“In 2013, the L’Oreal Group committed to completely transforming our business model into a more sustainable one, factoring in developments such as climate change, biodiversity loss, water shortage, poverty, and many more,” said a spokesperson for the skincare label.
Nevertheless, even prior to that, Kiehl’s was already spreading its ethical corporate roots through its Kiehl’s Gives initiative, which rests on three pillars – HIV/AIDS research, environmental issues and children’s wellbeing. Although it has donated some $3.5 million over the years, the company still admits that “the challenge for us is to identify a cause that is sustainable and one that can make a true impact in the community.”
1997: when everything started
Two decades ago, Morse–family run Kiehl’s, set off on a quest that may have appeared rather quixotic for the then relatively small label. It launched its Hand Care for a Cure line, with all the proceedings directed to the American Foundation for AIDS Research (amFAR). As of 2014, Kiehl’s has contributed more than $1 million to six cure-related research endeavors – not a small feat for the “corner pharmacy,” whose annual revenue hovered around the lower tens of millions at the time of its acquisition by powerhouse L’Oreal.
2009: then came the environment
Seven years ago, Kiehl’s took the leap from at-large philanthropy to local sustainability with its Recycle & Be Rewarded program that currently covers over 100 stores worldwide. It gifts patrons with complimentary balms for every 10 returned clean containers, which it recycles for future packaging.
“Through the Recycle & Be Rewarded program, Kiehl’s collects empty bottles every month. Since 2009, the brand has collected 2 million empty bottles around the world, thereby diverting over 95,000 pounds of waste from landfills and incinerators.” a company representative cites the statistics.
Currently, a range of skin and hair collections come in post-consumer reused vials, the simple, unassuming design of which aligns with Kiehl’s quiet yet assertive environmentalism. “Kiehl’s has always believed in no-frills packaging, instead putting resources towards the ingredients,” a spokesperson says.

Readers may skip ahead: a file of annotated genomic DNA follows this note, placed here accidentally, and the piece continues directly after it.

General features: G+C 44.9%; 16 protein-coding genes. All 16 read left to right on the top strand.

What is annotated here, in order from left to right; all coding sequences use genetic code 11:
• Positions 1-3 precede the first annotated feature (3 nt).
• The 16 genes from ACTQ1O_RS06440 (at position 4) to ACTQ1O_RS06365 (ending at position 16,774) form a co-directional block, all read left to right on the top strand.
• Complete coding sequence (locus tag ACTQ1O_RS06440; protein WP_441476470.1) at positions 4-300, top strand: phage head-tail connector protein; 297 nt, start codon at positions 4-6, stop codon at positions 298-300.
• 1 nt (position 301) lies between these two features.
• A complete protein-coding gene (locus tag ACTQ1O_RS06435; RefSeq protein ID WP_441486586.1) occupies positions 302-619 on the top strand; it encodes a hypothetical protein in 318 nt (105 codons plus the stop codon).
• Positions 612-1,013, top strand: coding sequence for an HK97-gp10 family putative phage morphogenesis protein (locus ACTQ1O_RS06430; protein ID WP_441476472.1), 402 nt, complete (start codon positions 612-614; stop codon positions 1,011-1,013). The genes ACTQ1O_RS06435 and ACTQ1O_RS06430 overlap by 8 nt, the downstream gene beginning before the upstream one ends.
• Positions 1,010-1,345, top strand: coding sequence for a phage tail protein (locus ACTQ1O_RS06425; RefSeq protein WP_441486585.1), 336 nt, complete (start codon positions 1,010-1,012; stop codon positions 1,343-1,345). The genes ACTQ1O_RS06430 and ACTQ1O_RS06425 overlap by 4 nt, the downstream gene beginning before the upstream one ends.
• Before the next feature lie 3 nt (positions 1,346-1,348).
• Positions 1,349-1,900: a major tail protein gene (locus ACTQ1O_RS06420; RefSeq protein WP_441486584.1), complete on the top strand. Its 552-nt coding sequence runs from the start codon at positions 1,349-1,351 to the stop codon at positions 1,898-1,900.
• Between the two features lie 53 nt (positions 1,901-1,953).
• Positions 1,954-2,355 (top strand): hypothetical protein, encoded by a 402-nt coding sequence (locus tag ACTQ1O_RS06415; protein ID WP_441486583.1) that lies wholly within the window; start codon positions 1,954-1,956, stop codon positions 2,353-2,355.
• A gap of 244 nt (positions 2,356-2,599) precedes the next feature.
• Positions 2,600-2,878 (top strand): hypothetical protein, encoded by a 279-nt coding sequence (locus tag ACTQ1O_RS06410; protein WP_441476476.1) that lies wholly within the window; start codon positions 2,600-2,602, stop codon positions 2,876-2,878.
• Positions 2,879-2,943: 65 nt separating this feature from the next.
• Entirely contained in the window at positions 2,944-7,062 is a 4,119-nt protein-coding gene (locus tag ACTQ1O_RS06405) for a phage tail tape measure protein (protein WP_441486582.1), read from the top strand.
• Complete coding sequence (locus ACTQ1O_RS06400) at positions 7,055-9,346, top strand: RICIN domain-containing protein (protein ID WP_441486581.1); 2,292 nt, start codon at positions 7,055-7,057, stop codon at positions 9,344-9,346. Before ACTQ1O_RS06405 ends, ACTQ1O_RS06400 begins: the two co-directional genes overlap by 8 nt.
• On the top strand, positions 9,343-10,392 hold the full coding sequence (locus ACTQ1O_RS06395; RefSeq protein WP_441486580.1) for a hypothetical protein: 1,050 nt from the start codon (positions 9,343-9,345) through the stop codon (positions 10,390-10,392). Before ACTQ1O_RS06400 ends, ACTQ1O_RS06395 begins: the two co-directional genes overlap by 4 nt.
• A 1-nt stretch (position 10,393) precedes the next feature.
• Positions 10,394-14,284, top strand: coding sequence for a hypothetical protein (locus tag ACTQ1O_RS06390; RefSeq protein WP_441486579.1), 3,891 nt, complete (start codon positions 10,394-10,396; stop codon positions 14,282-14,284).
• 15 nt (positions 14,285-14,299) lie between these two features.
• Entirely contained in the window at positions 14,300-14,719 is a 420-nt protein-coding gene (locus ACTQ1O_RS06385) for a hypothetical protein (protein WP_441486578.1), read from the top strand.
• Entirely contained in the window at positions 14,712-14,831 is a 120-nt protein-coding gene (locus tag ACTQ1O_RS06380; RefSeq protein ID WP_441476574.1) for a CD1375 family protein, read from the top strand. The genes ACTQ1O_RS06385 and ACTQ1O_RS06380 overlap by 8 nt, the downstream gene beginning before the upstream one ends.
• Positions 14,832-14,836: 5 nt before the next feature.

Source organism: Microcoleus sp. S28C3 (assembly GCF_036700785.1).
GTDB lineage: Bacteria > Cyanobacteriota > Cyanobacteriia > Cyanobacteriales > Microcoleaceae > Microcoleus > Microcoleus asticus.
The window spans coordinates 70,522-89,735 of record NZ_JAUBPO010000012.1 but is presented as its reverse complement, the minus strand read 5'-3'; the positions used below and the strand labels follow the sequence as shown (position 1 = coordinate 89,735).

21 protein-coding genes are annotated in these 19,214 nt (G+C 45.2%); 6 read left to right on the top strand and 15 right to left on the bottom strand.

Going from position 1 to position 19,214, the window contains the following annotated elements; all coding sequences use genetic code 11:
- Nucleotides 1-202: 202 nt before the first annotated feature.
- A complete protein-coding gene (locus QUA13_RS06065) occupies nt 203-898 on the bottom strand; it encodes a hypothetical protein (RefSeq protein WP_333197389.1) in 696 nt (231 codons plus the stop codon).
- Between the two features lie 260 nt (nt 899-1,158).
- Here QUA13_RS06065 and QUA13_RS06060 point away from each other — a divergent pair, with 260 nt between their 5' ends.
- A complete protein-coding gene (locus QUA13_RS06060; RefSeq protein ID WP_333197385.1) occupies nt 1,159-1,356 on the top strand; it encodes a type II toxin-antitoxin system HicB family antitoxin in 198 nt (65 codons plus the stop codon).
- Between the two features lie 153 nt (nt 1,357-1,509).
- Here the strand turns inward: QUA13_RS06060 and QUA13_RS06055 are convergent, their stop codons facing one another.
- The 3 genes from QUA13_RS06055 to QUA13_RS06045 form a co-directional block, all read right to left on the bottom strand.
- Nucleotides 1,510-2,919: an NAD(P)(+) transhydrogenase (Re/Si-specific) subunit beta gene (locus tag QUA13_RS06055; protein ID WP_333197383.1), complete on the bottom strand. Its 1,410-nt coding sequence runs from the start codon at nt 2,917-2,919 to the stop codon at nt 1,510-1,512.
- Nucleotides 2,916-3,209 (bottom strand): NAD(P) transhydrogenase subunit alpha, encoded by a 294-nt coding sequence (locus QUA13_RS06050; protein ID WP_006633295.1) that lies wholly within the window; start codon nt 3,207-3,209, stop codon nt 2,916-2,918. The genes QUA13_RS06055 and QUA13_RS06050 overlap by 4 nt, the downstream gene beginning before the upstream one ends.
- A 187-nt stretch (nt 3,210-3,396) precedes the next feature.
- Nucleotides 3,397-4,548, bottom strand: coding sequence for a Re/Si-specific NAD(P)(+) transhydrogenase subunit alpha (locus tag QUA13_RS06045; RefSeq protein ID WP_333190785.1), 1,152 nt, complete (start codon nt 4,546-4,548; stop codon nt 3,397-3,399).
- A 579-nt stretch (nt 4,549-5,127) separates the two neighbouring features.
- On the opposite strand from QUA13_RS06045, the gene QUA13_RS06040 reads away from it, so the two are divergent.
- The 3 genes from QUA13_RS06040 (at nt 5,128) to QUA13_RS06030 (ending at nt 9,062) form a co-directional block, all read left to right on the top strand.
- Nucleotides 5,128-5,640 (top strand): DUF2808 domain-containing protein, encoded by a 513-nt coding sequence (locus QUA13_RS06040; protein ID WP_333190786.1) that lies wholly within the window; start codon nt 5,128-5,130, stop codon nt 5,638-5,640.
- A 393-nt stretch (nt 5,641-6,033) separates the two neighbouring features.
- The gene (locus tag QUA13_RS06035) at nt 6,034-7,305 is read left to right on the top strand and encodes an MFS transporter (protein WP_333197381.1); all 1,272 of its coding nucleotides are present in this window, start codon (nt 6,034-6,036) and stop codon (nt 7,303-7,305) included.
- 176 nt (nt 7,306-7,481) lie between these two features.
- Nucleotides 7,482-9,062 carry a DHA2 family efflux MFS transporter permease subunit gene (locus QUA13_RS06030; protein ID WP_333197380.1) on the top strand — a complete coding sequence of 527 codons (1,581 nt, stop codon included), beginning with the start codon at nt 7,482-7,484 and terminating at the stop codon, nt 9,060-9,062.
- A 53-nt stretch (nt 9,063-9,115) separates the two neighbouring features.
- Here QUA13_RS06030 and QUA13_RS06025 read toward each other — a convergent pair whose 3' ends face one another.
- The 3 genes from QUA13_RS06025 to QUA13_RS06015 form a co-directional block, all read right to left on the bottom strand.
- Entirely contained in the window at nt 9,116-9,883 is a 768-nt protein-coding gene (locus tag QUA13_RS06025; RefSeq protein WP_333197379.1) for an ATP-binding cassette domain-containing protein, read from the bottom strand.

This minimalistic approach has propelled Kiehl’s to foster a green production that goes beyond the contents of its formulas. In the span of a decade, according to the label’s data, its New Jersey manufacturing plant has seen a 69% decrease in carbon emissions and 35% reduction of water usage per product.
Despite the brand’s far-reaching advancement of sustainability and responsibility, it does tread under fire. Pundits have clobbered it for greenwashing, or meshing natural with synthetic components.
To an extent, those allegations stand their ground and the label is not reticent to acknowledge them, but “sustainably-sourced and fairly traded ingredients are used in Kiehl’s formulations wherever possible.” Turning green opens a treacherous, meandering path, the navigation of which requires a business overhaul that is often slow and painful. For now, Kiehl’s seems to more than compensate for its still-not-fully-organic creams with its communal engagement.
2016: the old brand looking toward the future
In March this year, the brand rolled out its Kiehl’s Gives project in India, where it bestowed about $105,000 – all of the month’s profits from a special edition of its coveted Ultra Facial Cream – to a local NGO that teaches technology to unprivileged kids across the country. The campaign follows past initiatives centered on children and young women, such as the label’s 2010 cooperation with the Koons Family Institute to fight child exploitation, its collaboration with New York artists to create safe spaces for the little as well as its initial support for the historic The Lower East Side Girls Club.
It is the brand’s devotion to society – celebrating its diversity and tackling its predicaments – that has dictated Kiehl’s business model for generations and that, nowadays, truly sets it apart from its kin. The brand’s future appears to loop back to it – to the rationale that Kiehl’s could only grow through assisting the development of others.
GEMFIELDS: DNA CAN BE REWORKED